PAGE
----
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UN to beef up, or beef from, Gulf of Guinea piracy

June 3, 2013 at 02:54 by Mikhail Voytenko in Maritime Security

The Maritime Executive published on May an article “Piracy May Be Getting Worse, Not Better” (http://www.maritime-executive.com/article/Piracy-May-Be-Getting-Worse-Not-Better-2013-05-31/ ) written by Tom Thompson, an analyst at the U.S. Maritime Administration (MARAD). Author analyzes present situation in Gulf of Guinea, and generally, is saying same things I already said in my article “New type of Nigerian pirates emerged, more dangerous than any other we know”, published on May 19 http://www.news.odin.tc/index.php?page=view/article/424/New-type-of-Nigerian-pirates-emerged-more-dangerous-than-any-other-we-know

There are some differences like for example, description of the tools pirates use for breaking in citadels. I wrote about powerful cutters, he mentioned drills. Well, I guess, they use both. Or the target the new breed of Nigerian pirates is after. Mr. Thomson suggests they are hunting tankers to steal oil cargoes, I assume they added another item in their “most wanted” list – containerized cargoes of high value.

What’s more important, is the way Nigerian piracy is to be tackled, as Mr. Thompson sees it. Of course he mentioned seemingly unsolvable problems encountering foreign security agencies, so he thinks, that:

“Pirate attacks on ships in the Gulf of Guinea are threatening one of the world’s fast-growing strategic hubs. They are likely to intensify unless the region’s weak naval and coast guard defenses are beefed up soon”.

That’s the most important part of the whole article, taking into consideration the edition which published it – The Maritime Executive Magazine. The Magazine sticks to respectable ways of dealing with shipping problems, meaning there are no ways except those blessed, or initiated, by international maritime organizations, IMO, and in the end of the line, the UN.

There were already a number of articles in major and local media, backed by UN statements, devoted to the tackling of the Gulf of Guinea piracy. As expected, they say that the piracy should be handled by “eliminating the roots”, which are buried on the coastlines of the Gulf of Guinea States. In general, that “eliminating the roots” policy is the good old policy the UN tested on Somalia, wasting dozens of millions of dollars.

We all know, with all due respect to the political correctness, that most of the African States, be they as poor as Somalia, or as rich with oil money, as Nigeria, can’t “beef up” anything except criminality and corruption. If they’re asked to beef up their security, to tackle piracy, to make their ferries safer, to curb corruption or tune down racism, and so on, they immediately go to the UN and ask for international aid, much to the UN satisfaction, because that’s exactly what UN is after – international financial aid to handle this or that problem whether real or inflated, to be channeled via the UN and World Bank.

What we witness now, is a foreword of the UN intrusion. The UN invented the scheme to profit from the Gulf of Guinea piracy – the coastal States should be aided by financing the beefing up of their naval and coast guard forces, and of course, by financing special programs called to eliminate the roots. The UN with the bunch of the “think-tanks’ on its’ payroll can work out any program or any “road map” to tackle any problem, existing or imagined, providing there will be funds allocated by the international community – by us ordinary tax payers, in other words. If that’s the case with Gulf of Guinea piracy (as I am sure it is), if the UN is coming into the play, then, the Gulf of Guinea piracy has many prosperous years laying ahead.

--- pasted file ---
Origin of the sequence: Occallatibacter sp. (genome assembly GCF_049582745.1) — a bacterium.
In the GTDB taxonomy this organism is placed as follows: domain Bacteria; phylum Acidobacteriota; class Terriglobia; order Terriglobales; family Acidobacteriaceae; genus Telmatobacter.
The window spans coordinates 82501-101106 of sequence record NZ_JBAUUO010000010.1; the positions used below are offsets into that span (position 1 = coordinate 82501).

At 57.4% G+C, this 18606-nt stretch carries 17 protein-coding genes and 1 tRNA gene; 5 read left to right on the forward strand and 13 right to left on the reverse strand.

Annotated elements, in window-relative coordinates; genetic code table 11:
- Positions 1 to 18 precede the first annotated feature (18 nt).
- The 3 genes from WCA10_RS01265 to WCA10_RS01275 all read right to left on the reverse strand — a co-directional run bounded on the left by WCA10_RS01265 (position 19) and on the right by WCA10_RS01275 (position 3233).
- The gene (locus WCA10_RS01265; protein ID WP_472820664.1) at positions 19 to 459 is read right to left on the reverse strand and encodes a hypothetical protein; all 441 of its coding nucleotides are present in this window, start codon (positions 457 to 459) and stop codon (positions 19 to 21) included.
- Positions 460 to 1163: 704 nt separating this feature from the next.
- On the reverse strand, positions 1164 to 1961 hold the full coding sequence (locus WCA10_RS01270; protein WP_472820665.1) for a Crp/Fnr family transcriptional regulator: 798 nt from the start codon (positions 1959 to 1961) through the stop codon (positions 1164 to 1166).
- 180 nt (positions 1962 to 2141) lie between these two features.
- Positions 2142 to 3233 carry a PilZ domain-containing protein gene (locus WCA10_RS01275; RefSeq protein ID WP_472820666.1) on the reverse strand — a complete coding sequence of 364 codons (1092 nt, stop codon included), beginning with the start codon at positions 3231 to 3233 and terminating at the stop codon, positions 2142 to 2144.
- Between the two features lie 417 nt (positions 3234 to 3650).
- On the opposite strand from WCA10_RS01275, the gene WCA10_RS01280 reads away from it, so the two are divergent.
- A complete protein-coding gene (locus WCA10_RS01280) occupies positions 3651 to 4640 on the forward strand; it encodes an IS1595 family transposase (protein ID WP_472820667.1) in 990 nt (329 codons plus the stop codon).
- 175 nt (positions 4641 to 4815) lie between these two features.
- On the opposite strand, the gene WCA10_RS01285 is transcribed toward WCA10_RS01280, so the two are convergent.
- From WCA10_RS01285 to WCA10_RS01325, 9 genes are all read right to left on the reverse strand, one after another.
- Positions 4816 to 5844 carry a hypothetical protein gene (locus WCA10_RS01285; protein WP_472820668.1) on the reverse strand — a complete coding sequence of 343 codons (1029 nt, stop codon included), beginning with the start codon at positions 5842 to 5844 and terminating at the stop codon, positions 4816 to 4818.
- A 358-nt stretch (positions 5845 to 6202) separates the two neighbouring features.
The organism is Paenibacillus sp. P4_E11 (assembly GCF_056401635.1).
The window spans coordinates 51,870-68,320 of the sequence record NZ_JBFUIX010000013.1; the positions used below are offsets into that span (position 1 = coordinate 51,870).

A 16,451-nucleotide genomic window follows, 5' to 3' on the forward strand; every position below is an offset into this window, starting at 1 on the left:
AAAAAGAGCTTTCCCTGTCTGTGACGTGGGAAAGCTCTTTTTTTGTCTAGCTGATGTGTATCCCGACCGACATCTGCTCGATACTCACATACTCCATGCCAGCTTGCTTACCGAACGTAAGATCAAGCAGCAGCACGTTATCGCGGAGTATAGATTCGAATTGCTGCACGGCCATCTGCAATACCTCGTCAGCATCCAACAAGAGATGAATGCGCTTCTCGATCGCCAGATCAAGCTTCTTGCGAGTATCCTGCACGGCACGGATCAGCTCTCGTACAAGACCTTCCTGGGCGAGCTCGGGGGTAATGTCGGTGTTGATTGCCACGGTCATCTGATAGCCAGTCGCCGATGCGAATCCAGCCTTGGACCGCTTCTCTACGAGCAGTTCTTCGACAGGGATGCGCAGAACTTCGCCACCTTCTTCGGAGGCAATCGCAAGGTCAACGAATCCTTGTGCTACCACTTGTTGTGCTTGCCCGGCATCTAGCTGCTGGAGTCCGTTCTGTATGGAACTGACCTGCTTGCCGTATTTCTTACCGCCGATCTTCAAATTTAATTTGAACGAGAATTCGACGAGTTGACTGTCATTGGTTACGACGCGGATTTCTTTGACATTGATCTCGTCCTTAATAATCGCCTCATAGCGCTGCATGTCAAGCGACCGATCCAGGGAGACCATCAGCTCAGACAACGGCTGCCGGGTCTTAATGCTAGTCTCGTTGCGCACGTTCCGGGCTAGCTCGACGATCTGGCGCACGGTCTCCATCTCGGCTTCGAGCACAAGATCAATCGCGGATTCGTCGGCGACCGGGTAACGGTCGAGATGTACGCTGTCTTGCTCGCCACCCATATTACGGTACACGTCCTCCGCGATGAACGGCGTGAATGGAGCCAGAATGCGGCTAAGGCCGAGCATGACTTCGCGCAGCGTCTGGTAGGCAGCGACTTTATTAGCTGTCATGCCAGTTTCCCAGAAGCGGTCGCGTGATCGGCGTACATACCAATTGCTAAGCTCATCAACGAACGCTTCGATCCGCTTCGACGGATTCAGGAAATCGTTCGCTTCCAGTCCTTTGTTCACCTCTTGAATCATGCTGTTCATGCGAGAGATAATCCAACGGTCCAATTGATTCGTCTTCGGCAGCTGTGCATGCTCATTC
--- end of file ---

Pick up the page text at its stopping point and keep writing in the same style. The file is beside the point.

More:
The UN has a strong factor in its favor, in an attempt to make a gold mine out of Gulf of Guinea piracy. This strong factor is the legitimacy of private security, as seen by coastal States. As we already know, and as Mr. Thompson once again confirmed, coastal States, especially Nigeria, are strongly against any foreign intervention in any form, either international military forces or private armed guards. The UN failed in Indian ocean with its’ “eliminating the roots” policy due to one simple fact – all the piracy was taking place in international waters, with no one to stop the use of armed private guards. Shipping couldn’t care less for the UN “eliminating the roots” crap, and protected itself from pirates by massively hiring armed guards, however hard the UN was resisting the use of armed guards.

The situation in Gulf of Guinea is diametrically different – it’s almost impossible for foreign securities to provide armed protection, after they were declared by Nigeria as illegal. I won’t be surprised if Nigerian Navy would become openly hostile to any vessel with armed guards on board even outside Nigerian waters, by harassing or arresting them.

Interests of the UN and coastal States, first of all Nigeria, coincide one hundred percent. Nigeria wants to grab all the money security market is promising. The UN wants to get as much funds as possible, for as long time as possible, to “eliminate the roots”, and the main obstacle to the UN’s aspirations is the shipping itself, which wants protection from piracy, not some roots somewhere, to be eliminated sometime in a very far-off future. As long as Nigeria will resist foreign security, the UN will have its funds, so the scheme seems to be just flawless.

Voytenko Mikhail

June 2 13 

UN to beef up, or beef from, Gulf of Guinea piracy

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